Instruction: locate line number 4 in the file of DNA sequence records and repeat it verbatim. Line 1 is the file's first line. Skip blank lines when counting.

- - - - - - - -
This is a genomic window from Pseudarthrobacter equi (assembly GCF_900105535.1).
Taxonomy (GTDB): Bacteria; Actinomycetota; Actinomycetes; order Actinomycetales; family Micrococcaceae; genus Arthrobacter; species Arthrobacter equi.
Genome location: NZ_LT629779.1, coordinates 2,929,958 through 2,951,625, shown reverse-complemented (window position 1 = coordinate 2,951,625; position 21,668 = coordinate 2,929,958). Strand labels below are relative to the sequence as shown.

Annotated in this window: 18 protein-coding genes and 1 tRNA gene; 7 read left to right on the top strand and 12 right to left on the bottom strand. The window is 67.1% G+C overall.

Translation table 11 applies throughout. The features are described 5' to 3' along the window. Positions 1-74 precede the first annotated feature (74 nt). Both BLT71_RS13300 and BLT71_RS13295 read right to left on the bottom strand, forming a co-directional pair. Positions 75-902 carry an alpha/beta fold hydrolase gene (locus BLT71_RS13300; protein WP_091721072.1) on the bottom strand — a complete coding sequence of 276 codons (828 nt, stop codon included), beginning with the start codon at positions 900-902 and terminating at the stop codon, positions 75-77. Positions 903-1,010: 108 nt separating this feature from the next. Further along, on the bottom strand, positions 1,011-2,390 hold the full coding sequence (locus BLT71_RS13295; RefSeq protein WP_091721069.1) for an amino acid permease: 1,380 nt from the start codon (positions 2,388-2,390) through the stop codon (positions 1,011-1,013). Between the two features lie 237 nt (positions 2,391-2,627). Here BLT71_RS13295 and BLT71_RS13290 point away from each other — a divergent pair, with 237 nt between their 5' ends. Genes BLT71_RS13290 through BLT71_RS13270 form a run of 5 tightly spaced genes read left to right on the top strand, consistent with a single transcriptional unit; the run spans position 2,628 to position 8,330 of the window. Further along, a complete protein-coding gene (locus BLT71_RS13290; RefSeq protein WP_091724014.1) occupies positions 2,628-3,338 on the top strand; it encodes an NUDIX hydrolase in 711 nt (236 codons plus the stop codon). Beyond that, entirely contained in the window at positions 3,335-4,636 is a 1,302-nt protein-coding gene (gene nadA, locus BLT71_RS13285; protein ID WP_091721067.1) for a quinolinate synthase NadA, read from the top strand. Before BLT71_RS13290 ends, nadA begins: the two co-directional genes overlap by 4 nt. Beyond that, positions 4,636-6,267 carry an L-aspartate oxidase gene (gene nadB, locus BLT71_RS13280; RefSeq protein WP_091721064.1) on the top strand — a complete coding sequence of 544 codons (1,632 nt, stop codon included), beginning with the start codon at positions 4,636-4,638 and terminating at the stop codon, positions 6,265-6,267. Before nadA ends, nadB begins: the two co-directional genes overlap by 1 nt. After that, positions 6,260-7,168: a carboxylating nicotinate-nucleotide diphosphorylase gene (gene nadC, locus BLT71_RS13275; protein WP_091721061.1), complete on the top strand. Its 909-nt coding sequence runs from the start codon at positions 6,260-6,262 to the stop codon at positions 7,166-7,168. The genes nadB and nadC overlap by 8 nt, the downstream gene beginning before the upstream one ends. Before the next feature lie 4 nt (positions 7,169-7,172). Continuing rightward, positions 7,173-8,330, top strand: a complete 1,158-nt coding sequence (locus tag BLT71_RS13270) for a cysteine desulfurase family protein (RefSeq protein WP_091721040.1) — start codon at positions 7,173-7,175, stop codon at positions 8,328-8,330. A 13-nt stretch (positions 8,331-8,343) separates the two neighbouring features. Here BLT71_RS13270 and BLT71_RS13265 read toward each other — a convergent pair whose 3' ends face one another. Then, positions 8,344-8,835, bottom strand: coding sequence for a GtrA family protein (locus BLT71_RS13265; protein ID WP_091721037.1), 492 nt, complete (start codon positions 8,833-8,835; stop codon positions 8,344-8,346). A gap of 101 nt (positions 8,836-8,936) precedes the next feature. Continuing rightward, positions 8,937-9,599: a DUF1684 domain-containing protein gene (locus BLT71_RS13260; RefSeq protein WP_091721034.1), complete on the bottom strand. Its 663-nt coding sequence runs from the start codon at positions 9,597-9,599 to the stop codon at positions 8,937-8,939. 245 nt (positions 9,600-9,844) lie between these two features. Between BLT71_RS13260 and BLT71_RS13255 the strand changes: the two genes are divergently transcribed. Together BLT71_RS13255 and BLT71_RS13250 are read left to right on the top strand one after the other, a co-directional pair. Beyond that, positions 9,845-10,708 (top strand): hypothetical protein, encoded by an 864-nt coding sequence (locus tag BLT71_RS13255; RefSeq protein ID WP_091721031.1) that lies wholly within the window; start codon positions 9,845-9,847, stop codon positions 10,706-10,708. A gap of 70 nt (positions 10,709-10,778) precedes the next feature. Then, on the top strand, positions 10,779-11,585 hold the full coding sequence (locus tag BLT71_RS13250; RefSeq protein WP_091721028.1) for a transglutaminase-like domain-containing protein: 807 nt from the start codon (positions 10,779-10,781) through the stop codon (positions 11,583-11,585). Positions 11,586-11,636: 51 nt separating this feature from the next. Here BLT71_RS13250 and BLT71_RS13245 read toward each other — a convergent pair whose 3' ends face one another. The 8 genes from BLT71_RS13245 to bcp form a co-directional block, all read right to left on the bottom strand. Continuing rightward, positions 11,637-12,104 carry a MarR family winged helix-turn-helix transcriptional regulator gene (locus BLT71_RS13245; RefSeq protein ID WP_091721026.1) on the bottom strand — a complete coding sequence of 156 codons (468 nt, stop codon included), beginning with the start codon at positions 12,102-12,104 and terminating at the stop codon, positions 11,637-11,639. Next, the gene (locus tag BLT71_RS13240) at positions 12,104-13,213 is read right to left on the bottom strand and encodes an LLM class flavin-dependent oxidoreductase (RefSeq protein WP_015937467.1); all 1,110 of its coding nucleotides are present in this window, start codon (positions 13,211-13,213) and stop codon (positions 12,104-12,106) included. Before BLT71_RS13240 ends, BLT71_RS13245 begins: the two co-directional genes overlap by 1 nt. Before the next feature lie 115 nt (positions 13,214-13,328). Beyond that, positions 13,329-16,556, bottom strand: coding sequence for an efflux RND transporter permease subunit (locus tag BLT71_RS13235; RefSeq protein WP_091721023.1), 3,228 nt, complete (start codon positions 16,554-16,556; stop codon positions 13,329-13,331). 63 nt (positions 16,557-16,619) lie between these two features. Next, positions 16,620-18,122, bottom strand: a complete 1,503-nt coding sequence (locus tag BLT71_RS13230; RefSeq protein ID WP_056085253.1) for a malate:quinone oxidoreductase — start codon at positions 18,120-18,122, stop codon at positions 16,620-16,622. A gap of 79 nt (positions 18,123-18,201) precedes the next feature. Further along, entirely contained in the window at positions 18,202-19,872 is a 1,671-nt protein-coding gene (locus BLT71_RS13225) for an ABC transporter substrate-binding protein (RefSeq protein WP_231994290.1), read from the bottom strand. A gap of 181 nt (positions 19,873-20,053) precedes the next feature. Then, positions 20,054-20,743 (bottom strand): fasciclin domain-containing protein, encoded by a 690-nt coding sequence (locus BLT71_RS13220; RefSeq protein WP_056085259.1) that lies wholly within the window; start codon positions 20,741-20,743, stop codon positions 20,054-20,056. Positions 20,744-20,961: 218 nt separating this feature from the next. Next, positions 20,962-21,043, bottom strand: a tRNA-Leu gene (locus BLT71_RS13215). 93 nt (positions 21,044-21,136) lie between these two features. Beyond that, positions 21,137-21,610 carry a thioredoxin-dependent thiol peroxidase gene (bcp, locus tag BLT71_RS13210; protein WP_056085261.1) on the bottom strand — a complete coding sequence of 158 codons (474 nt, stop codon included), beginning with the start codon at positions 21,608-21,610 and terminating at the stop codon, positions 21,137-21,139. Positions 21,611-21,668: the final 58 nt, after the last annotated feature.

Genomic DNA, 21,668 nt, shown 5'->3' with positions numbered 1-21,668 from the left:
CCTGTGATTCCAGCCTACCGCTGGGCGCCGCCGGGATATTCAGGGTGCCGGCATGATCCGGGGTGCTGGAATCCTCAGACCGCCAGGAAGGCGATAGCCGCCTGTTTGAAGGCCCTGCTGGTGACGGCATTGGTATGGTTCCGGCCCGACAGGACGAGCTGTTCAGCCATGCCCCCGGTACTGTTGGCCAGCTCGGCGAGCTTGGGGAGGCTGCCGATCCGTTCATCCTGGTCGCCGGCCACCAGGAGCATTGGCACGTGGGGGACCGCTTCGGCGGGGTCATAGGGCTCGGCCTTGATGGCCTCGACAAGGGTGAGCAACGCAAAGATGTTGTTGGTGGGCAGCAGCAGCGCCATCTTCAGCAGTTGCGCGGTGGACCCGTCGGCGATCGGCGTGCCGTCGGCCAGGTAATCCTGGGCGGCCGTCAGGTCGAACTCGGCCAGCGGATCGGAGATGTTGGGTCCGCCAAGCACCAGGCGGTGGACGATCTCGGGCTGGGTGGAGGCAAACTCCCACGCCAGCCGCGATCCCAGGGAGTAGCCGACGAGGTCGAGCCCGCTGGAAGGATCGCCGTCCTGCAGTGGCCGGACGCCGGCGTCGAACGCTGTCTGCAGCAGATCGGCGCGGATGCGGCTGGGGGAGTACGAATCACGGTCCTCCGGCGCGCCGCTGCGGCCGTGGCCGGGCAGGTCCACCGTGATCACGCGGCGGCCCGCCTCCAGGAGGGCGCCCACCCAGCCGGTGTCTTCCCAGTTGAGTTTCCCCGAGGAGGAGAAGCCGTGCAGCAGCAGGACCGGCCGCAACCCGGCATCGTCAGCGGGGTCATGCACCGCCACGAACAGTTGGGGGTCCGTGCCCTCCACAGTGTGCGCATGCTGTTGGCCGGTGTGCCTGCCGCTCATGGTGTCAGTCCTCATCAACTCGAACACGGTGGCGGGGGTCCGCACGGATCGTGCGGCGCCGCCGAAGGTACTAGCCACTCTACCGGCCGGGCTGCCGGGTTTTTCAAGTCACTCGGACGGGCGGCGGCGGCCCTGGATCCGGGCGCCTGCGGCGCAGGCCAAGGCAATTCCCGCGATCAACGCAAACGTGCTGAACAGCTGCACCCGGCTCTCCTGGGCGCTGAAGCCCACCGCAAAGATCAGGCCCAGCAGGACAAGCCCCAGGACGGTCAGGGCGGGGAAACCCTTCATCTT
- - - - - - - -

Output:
Annotated in this window: 18 protein-coding genes and 1 tRNA gene; 7 read left to right on the top strand and 12 right to left on the bottom strand. The window is 67.1% G+C overall.